Port Mansfield….Laguna Madre

Day 2 of Laguna Madre

We woke up around 6:00am to high winds, the standing rigging was singing to us.. dark clouds, and lightening all around.  The winds can be impressive in this part of Texas.  I suspect we had winds close to 60 miles per hour during the height of the storm.  I love our Manson anchor.  I never worried a moment that she would hold.  We have had other anchors that would have given me worry but our Manson.  She has proved herself over and over again (and no I get no kick back from Manson).

We could see the storm cell on radar so we knew the cell was only 12 miles wide so we would only have bad weather for an hour or so.   With the storm past we left our lovely little spot we named “flamingo island” around 7:20 am.  Given the prevailing SE winds… we expected to fight the waves and wind the whole trip but the storm changed everything.  The little front pushed us right along on NW to N winds.  We were able to sail all but about 2 hours today.  Wind was on and off in great quantities.. with storm cells about, as the direction changed we would go calm.. then wham.. form another direction.  We went from motoring at 5  to sailing downwind at 11.9 knots.  We put two reefs in the main to have better control on this blistery day.  Part of our sail was a little lively before we reefed!




The Laguna Madre is a long shallow hypersaline lagoon along the Southern Texas coast.  It is separated by the roughly 20 mile long Saltillo Flats land bridge into Upper and Lower lagoons.  The two are joined by the intracoastal Waterway, which has been dredged throughout it’s length.  The Laguna Madre is about 130 miles long the full length of Padre Island.


Rusty and I both had called Port Mansfield several times checking out dockage.  We were told that the cut gets to 2.5 feet with fine silt.  We draw 3.2 but thought we would give it a try since we were told we could push through the silt.  We made our way slowly into the cut and though we found the silt, it was thin so we never lost forward progress.  We had made reservations at Harbor Bait and Tackle…. Double checked several times to make sure they had power, we arrived to discover but their “power” was a rusted and rugged looking household outlet half nailed to a broken down creosote post.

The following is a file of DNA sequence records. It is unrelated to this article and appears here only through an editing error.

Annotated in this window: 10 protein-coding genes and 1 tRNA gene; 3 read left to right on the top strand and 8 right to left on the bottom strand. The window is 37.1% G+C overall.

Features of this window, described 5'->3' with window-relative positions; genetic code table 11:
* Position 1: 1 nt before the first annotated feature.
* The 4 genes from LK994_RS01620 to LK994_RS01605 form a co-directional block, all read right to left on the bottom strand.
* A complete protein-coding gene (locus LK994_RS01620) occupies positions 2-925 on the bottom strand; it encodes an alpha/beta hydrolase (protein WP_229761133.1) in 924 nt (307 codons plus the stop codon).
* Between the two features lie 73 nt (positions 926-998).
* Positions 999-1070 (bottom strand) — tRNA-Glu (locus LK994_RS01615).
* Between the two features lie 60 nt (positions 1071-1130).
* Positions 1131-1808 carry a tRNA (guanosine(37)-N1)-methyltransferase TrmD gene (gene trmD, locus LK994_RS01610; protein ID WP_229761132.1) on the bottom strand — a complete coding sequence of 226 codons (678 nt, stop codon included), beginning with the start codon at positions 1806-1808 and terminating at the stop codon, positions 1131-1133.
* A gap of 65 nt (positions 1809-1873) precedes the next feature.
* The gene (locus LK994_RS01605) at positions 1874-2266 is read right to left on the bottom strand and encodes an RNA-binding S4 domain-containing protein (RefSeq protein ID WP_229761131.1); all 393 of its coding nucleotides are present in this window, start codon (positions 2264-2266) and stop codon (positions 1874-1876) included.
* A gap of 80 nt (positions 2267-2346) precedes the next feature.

Obviously, the main traffic here is shallow draft fishing boats that would like a place to plug in the battery charger… but no big deal either way.  We were about to give up on having power for the AC at night when a good Samaritan heard of our situation, made some calls and found a place with 30 amp electricity.  Awesome!


The municipal docks had real boat power, so we hooked to the grid and slept very good in the calm little harbor.  Port Mansfield has power at the municipal marina, another had fuel and ice at another but no singe facility has everything…. I guess that would be a monopoly…  There is one small restaurant in the harbor.  Think “biker joint” only it’s for shrimpers….  Basically a rough little club that serves food.

Fishing is the industry around here.  Everywhere you look there is a boat out fishing.  You will find makeshift cabins on stilts and some very nice weekend cabins spotted all along the Laguna Madre.  It reminds me of Stiltsville in Key Biscayne, Florida.  They are not as large but much more of them.

Leave a Reply

See also: